- The Washington Times - Thursday, April 11, 2013

SEOUL — Secretary of State John F. Kerry will stare down the barrel of North Korea’s recent nuclear threats when he arrives here Friday on his first trip to Asia as America’s top diplomat — a trip that analysts say will be defined by efforts to persuade China to influence Pyongyang away from making further provocations.

With the U.S. and its Asian allies bracing for a possible missile test by North Korea this week, Republican lawmakers in Washington have suggested the Obama administration should demand more action by China, the region’s most powerful nation and long-time supporter of Pyongyang.

But some here argue that Mr. Kerry, who is slated to hold high-level meetings in Beijing this weekend, would be wiser to tread carefully in his approach to Chinese leaders.

“Rather than making any demands of Beijing, maybe it would be a good time to ask honest questions, like what is being done at this point and what Beijing’s assessment is in terms of what they’re trying to do to Pyongyang,” argues B.J. Kim, a professor of international relations at Hankuk University of Foreign Studies in Seoul.

Newly appointed Chinese President Xi Jingping has shown signs of annoyance over North Korea’s recent wave of threats, said Mr. Kim, who believes the new government in China may be eager to break — albeit gently — from the policy of tolerance that former President Hu Jintao pursued toward Pyongyang.

“Reading Xi’s mind will be the most critical thing here,” he said, adding that the best move for Washington may be to give the new Chinese leader “some opportunity to be different.”

Specifically, Mr. Xi appears open to “a much friendlier and closer relationship with Seoul,” said Mr. Kim, who cited rumors that recently elected South Korean President Park Geun-hye speaks fluent Chinese and has been eager to reach out to Beijing.

“Some people say her Chinese is better than her English,” he said.

The notion, however, that U.S. allies such as South Korea cozying up with Beijing is unlikely to sit well with many Republicans in Washington, where concerns are high that China’s real strategic desire is to subvert U.S. influence among Asia’s smaller nations.

Sen. James M. Inhofe, Oklahoma Republican, this week cited reports of a notable uptick in Chinese defense spending in contrast to calls for defense budget cuts in Washington.

“My concern is, could it be that we will cease to become the partner of choice to our allies if this trend continues?” he said during a Senate Armed Services Committee hearing on Tuesday.

“We’ve seen this in Africa,” said Mr. Inhofe, the committee’s ranking member. “Every time we have any type of a void that takes place in Africa, China moves in, and they seem to have the resources to do that.”

Other GOP lawmakers said the Obama administration simply is not being aggressive enough toward China on the North Korea issue.

“It seems to me that we need to be, I would think, clearer with China as to what our expectations are,” said Sen. Kelly Ayotte, New Hampshire Republican. “If there is a provocation between North and South Korea and we are required to engage, or North Korea engages us, that is to the detriment of China’s security as well.”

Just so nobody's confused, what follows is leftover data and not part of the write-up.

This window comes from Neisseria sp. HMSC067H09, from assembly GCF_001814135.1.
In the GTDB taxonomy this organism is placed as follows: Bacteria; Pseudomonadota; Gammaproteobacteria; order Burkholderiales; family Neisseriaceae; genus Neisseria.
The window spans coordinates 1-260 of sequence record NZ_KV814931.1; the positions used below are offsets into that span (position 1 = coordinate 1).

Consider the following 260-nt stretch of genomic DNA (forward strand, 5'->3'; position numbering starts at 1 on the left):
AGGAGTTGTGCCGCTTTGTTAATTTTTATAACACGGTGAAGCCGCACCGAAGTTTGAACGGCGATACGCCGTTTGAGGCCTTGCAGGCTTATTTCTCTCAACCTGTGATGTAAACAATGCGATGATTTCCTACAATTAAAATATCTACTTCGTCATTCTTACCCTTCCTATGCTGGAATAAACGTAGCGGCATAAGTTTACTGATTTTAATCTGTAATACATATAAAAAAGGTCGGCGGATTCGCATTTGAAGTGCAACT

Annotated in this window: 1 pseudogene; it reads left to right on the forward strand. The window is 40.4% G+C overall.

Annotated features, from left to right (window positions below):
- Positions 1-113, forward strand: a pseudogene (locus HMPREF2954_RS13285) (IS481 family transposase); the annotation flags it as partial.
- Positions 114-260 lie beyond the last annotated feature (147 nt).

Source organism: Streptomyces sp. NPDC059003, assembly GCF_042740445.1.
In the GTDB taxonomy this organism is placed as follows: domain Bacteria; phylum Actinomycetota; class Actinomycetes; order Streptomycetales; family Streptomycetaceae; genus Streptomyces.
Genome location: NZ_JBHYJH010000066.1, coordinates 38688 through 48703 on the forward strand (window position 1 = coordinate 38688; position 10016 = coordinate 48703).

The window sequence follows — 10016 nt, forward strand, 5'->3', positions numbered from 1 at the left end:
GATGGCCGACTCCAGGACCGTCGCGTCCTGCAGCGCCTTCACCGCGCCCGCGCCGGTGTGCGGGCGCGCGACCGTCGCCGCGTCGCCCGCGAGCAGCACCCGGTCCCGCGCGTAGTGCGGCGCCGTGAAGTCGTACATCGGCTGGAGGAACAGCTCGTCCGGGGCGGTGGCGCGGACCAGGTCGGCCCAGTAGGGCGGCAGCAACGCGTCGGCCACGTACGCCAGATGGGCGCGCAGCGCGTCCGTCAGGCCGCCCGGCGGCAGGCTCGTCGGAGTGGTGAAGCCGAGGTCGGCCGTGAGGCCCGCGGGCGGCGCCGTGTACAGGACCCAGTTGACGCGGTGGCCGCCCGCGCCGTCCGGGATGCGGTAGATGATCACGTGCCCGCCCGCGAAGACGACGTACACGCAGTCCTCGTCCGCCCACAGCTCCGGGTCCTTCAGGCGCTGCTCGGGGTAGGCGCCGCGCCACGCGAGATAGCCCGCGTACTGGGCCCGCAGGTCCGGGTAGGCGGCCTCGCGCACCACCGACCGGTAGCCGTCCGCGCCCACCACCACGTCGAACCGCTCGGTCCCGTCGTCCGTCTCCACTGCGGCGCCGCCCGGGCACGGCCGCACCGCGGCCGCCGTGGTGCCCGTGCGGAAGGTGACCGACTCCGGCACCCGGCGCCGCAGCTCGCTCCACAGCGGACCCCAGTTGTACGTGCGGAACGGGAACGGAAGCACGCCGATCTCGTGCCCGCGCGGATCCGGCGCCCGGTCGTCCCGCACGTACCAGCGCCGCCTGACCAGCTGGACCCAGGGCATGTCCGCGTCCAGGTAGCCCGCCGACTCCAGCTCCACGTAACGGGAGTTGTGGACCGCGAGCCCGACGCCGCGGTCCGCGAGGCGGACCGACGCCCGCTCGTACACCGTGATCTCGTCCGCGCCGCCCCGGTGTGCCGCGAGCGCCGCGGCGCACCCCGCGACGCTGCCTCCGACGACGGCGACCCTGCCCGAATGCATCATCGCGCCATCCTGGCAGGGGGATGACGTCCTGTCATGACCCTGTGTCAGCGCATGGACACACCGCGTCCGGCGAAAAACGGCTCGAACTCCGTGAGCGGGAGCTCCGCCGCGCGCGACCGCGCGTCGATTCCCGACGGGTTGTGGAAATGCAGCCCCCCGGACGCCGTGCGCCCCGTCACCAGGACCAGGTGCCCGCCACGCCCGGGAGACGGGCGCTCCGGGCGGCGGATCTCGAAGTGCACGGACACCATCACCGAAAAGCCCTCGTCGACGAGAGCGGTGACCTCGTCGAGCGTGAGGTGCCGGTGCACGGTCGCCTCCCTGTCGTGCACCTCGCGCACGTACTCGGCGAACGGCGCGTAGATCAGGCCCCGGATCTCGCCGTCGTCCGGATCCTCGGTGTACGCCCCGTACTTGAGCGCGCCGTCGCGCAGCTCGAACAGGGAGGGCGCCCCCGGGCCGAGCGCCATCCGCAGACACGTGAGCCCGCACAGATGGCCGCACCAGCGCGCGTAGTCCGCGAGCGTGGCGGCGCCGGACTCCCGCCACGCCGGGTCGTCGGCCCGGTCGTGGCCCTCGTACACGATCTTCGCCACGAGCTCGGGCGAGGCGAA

Sen. John McCain, Arizona Republican, has gone further, arguing on Sunday on CBS’ “Face the Nation” that “China’s behavior has been very disappointing” and that Beijing could “cut off” North Korea’s economy if it so desired.

Foreign policy experts generally agree that China has such power. But getting the Xi government to exercise it is a different matter — one likely to present difficulty for Mr. Kerry during the days ahead.

“The challenge is in convincing the Chinese that it’s actually in their interest to utilize that leverage,” said Scott Snyder, who heads the Program on U.S.-Korea Policy at the Council on Foreign Relations.

“They’re primarily concerned about stability, and they’re worried that if they take those measures, it might increase the prospect for instability and it might reduce their leverage in terms of their subsequent ability to influence North Korea’s behavior,” he said.

Mr. Kim, in Seoul, argued that Beijing right now is only offering the “minimal support” to Pyongyang that it believes is necessary to maintain the status quo of “keeping the North Korean regime in place.”

Pulling the plug entirely likely would result in “total chaos,” which China seeks to avoid, he said, adding that it “would mean a flood of refugees across the border [into China]” along with a potentially ramped-up U.S. military posture on the Korean Peninsula.

With regard to Mr. Kerry’s strategy, Mr. Snyder suggested it should focus more immediately on China’s decision to side with Washington last month in supporting the most recent U.N. Security Council sanctions on North Korea.

A key point in the sanctions calls on U.N. member countries — including China, which shares an 880-mile border with North Korea — to “inspect all cargo” exiting or entering the nation if there are “reasonable grounds to believe” the cargo contains military equipment or materials the could be used to make nuclear weapons.

The Obama administration might seek to clarify whether Chinese leaders actually see eye to eye with Washington on the language, Mr. Snyder said.

“The issue is what is the cause for suspicion?” he said, adding that there well may be suspect items crossing the North Korean border that Chinese authorities are “just turning a blind eye to.”

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